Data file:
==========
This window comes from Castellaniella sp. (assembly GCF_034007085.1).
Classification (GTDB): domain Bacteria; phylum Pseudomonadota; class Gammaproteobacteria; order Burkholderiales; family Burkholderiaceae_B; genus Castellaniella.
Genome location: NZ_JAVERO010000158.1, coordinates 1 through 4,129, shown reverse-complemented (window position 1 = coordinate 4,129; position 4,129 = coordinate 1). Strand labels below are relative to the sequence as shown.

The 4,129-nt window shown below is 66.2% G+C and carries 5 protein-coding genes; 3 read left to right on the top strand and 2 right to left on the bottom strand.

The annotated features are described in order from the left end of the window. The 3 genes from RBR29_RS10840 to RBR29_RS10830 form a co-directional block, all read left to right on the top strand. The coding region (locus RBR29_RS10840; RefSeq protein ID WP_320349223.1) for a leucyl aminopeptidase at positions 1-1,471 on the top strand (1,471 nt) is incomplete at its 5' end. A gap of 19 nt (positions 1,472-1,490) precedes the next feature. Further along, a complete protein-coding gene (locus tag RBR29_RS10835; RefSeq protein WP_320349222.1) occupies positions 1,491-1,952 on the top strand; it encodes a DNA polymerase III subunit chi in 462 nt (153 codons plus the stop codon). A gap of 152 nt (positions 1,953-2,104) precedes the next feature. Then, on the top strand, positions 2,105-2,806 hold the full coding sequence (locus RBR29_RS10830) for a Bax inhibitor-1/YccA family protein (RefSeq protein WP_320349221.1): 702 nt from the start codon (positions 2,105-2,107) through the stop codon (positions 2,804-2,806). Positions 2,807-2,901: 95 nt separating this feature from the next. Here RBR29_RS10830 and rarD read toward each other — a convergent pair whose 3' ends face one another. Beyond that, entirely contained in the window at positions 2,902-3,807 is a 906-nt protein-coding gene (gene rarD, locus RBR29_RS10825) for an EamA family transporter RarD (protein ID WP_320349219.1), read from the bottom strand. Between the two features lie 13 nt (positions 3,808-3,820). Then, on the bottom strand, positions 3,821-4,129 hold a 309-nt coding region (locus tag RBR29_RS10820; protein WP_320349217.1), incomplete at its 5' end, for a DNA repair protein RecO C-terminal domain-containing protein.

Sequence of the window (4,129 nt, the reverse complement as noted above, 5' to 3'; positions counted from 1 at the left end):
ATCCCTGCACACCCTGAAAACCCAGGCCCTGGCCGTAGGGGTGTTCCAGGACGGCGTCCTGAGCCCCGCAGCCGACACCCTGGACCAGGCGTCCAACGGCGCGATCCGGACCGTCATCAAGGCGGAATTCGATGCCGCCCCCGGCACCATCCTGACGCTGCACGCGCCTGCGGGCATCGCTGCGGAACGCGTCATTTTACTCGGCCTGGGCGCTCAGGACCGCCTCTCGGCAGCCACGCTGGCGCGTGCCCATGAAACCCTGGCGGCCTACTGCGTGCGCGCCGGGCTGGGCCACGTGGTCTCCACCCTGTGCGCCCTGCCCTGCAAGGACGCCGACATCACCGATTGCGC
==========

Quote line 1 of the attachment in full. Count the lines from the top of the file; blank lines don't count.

This window comes from Castellaniella sp. (assembly GCF_034007085.1).